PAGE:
Hi! Here's a letter from a music publisher reader!
Dear Rich: Regarding yesterday's entry I think it's a mistake to say that "if the beatmaker's contribution is mostly percussive, you can probably register the song" and that "traditionally the people who create the lyrics, melody, and chord changes, are the ones who claim the song copyright" not only because these lines are so gray in the hip hop world, but because-- depending on the "best copy" of the work registered with the copyright office -- many more nuances can in fact be copyrighted. There is a convention among my hip hop clients that affords the beatmaker 50% of a song (and whether that is a copyright equity interest or simply a revenue-sharing interest is a matter of potential debate). But the bottom line is that, as a music publisher, I skip ahead right to: "Everything is negotiable, so get it in writing asap," because otherwise I find I simply reinforce confusion. The short answer is that you're right and thanks for the comments. The Dear Rich Staff welcomes practical real-world commentary since -- due to our fear of germs, loud noises, and contrary opinions -- we rarely get out much anymore.
The New Paradigm. In a sense the relationship of an MC and Beatmaker harks back to the early days of pop songwriting -- for example, the days of Rodgers and Hart -- when one person contributed lyrics and the other supplied the rest (we can even see a female rapper putting Larry Hart's lyrics to beats). Recognizing that collaboration and the acceptance of the hip hop tracks as songs, our advice does seem old-school. Instead, we agree that both the MC and Beatmaker be considered as equal collaborators (and treat that as a starting point in the negotiations). Most importantly, we concur about getting it in writing or as they say in the music biz, 'get paper.'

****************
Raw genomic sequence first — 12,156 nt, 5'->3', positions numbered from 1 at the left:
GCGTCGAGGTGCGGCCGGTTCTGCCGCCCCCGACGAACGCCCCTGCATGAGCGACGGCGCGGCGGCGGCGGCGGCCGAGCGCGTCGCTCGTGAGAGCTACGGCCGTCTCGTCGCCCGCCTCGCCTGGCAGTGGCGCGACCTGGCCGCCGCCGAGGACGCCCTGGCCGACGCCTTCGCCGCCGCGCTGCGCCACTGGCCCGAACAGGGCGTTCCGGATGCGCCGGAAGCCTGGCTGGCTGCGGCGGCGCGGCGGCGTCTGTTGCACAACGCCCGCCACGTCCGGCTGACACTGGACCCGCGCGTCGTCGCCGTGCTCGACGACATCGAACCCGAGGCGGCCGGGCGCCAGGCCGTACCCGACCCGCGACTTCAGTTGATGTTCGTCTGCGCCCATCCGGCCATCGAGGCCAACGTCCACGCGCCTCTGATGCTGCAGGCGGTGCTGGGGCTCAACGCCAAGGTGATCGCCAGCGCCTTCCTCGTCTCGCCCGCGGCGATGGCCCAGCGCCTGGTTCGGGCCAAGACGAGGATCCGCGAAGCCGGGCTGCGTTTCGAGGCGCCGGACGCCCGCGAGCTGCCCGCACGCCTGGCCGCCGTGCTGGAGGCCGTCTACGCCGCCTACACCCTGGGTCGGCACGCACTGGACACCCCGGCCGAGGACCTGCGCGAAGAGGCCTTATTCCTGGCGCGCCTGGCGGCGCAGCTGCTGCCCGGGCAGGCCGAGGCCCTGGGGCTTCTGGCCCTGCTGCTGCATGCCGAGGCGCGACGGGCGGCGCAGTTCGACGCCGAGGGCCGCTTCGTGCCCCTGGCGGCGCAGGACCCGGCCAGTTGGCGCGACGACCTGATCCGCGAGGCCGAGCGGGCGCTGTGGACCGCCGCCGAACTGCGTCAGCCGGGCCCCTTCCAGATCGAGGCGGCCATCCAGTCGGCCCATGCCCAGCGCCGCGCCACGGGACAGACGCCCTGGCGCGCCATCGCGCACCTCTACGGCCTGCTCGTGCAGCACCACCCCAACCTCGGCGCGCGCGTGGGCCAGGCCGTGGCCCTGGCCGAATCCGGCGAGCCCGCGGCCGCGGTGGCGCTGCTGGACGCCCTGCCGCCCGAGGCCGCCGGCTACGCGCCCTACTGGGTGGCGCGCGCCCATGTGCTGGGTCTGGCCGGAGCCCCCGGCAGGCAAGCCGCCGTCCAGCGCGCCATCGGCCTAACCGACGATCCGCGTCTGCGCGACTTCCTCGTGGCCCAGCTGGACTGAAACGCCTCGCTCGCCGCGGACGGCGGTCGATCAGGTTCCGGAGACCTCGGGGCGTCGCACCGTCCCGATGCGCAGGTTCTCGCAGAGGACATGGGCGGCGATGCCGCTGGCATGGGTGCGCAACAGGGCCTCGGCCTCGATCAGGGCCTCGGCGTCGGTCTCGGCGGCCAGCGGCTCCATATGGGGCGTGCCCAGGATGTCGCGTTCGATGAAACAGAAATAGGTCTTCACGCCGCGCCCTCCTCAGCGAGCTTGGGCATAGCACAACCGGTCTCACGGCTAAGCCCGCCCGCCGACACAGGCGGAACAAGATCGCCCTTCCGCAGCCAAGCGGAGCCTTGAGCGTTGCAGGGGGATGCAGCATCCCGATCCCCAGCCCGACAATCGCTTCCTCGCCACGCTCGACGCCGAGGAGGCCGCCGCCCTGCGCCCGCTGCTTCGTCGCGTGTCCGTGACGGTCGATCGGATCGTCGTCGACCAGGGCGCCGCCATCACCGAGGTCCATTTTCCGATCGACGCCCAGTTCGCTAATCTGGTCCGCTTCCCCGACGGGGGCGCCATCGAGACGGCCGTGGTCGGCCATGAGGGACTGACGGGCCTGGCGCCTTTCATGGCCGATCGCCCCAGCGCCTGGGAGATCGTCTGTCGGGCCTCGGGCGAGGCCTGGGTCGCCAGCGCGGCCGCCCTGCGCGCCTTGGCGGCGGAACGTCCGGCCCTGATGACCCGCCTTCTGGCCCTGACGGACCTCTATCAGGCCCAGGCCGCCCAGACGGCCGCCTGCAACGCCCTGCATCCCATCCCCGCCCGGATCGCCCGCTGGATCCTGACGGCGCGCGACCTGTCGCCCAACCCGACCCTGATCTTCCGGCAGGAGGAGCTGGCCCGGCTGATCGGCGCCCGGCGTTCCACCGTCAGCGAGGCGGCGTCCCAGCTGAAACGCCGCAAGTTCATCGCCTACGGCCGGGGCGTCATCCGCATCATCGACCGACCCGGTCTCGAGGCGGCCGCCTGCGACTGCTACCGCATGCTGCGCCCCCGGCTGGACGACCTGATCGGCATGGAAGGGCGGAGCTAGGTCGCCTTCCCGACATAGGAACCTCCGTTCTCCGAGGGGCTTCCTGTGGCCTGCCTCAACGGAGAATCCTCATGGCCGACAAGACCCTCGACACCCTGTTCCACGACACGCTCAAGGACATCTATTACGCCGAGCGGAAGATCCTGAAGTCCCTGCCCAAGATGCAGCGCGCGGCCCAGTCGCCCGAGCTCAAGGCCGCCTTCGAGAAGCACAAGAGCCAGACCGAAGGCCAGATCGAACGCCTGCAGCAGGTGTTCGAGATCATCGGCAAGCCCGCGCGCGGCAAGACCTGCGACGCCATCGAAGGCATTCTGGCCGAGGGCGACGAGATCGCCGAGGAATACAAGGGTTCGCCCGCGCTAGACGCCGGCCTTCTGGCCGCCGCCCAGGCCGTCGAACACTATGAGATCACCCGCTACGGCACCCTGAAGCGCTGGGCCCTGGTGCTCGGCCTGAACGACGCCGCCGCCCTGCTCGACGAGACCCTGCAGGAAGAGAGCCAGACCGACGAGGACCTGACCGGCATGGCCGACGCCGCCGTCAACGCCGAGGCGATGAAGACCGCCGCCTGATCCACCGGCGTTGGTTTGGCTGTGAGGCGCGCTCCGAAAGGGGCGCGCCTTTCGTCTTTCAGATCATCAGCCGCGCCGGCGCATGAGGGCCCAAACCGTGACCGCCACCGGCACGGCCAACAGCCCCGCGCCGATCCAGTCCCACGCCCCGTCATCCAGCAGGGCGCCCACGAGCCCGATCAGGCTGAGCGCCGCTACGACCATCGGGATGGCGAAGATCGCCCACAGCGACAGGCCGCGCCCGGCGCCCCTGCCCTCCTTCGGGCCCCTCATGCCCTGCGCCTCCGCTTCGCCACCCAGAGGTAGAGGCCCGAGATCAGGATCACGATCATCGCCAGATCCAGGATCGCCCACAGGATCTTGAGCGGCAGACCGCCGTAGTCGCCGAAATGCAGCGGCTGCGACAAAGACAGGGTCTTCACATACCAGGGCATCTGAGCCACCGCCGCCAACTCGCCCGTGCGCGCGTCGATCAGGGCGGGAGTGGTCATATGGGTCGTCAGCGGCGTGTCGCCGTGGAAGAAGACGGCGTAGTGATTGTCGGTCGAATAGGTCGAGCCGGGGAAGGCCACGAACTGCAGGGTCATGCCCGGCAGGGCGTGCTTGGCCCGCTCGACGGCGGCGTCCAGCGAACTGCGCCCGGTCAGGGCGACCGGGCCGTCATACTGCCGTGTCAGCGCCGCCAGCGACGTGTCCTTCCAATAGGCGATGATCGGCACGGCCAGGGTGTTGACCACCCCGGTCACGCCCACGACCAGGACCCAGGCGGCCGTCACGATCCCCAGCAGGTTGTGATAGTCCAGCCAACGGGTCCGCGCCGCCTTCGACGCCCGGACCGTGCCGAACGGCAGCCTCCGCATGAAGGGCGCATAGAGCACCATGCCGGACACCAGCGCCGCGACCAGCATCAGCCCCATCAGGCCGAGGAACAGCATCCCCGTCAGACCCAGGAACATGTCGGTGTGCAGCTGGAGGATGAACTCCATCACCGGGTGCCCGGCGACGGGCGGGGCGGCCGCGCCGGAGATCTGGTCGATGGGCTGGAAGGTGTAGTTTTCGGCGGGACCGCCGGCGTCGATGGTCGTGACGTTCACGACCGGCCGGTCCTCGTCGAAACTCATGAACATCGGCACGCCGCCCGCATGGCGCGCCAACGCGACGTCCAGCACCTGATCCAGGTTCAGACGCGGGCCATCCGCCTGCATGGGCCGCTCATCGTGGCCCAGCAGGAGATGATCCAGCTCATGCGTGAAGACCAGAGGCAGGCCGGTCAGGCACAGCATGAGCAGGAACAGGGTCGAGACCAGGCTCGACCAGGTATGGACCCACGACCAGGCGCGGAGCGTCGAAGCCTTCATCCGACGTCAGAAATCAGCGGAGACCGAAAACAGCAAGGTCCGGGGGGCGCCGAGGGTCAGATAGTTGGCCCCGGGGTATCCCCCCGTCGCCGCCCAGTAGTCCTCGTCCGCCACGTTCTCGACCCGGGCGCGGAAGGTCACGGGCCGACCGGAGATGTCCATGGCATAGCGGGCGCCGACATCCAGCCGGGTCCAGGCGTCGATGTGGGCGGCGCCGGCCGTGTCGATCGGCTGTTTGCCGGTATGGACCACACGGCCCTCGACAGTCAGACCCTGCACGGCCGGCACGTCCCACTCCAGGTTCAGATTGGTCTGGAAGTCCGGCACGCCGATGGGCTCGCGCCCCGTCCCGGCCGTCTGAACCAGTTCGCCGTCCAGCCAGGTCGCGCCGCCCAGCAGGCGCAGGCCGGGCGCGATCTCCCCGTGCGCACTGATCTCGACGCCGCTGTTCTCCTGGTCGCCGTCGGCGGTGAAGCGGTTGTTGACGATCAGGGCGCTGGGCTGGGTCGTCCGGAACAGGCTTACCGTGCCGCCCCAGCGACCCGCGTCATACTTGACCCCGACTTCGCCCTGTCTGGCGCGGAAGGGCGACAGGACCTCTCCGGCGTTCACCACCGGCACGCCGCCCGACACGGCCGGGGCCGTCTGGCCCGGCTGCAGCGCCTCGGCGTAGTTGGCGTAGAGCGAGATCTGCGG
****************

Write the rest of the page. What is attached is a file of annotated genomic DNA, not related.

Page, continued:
Copyright vs. Revenue Share. One other clarification -- as you note there is a difference between a revenue share and registering a copyright. As for copyright registration, the Copyright Office requires that the song be registered listing the actual authors -- those who contributed to the writing. So it would be an error to list someone who did not make a songwriting contribution as an author. (For example, Elvis Presley's "contribution" to Heartbreak Hotel was apparently that he was able to pressure the songwriters into giving him a cut.) A revenue share, unlike the copyright registration, can be any arrangement that the copyright owners agree upon for compensation. So instead of listing Elvis as a co-author of Heartbreak Hotel, he should have been listed as an assignee of one-third of the revenue (or some other arrangement that guaranteed him the money). In summary, even if the beatmaking does not amount to an old-school songwriting contribution, it can amount to a new-school revenue share.